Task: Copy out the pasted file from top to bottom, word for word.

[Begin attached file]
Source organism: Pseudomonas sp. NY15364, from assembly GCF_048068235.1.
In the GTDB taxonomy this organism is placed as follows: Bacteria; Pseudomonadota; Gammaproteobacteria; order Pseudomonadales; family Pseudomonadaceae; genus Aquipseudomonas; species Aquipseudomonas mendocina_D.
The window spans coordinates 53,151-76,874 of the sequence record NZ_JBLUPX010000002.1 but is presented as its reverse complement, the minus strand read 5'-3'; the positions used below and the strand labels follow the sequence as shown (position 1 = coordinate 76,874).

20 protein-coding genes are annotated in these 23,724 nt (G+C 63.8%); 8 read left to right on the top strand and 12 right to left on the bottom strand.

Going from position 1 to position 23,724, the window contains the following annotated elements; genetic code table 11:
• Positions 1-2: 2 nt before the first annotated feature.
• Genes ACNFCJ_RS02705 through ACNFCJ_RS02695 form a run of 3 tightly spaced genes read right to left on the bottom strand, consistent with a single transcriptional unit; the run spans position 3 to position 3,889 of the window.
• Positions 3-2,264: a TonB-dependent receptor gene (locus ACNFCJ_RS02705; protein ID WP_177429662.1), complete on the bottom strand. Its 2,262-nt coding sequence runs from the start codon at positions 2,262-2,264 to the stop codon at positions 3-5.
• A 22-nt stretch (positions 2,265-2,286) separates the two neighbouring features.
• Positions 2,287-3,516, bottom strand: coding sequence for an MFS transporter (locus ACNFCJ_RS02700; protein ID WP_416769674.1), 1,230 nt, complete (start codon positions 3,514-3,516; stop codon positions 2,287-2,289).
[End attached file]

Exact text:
Source organism: Pseudomonas sp. NY15364, from assembly GCF_048068235.1.
In the GTDB taxonomy this organism is placed as follows: Bacteria; Pseudomonadota; Gammaproteobacteria; order Pseudomonadales; family Pseudomonadaceae; genus Aquipseudomonas; species Aquipseudomonas mendocina_D.
The window spans coordinates 53,151-76,874 of the sequence record NZ_JBLUPX010000002.1 but is presented as its reverse complement, the minus strand read 5'-3'; the positions used below and the strand labels follow the sequence as shown (position 1 = coordinate 76,874).

20 protein-coding genes are annotated in these 23,724 nt (G+C 63.8%); 8 read left to right on the top strand and 12 right to left on the bottom strand.

Going from position 1 to position 23,724, the window contains the following annotated elements; genetic code table 11:
• Positions 1-2: 2 nt before the first annotated feature.
• Genes ACNFCJ_RS02705 through ACNFCJ_RS02695 form a run of 3 tightly spaced genes read right to left on the bottom strand, consistent with a single transcriptional unit; the run spans position 3 to position 3,889 of the window.
• Positions 3-2,264: a TonB-dependent receptor gene (locus ACNFCJ_RS02705; protein ID WP_177429662.1), complete on the bottom strand. Its 2,262-nt coding sequence runs from the start codon at positions 2,262-2,264 to the stop codon at positions 3-5.
• A 22-nt stretch (positions 2,265-2,286) separates the two neighbouring features.
• Positions 2,287-3,516, bottom strand: coding sequence for an MFS transporter (locus ACNFCJ_RS02700; protein ID WP_416769674.1), 1,230 nt, complete (start codon positions 3,514-3,516; stop codon positions 2,287-2,289).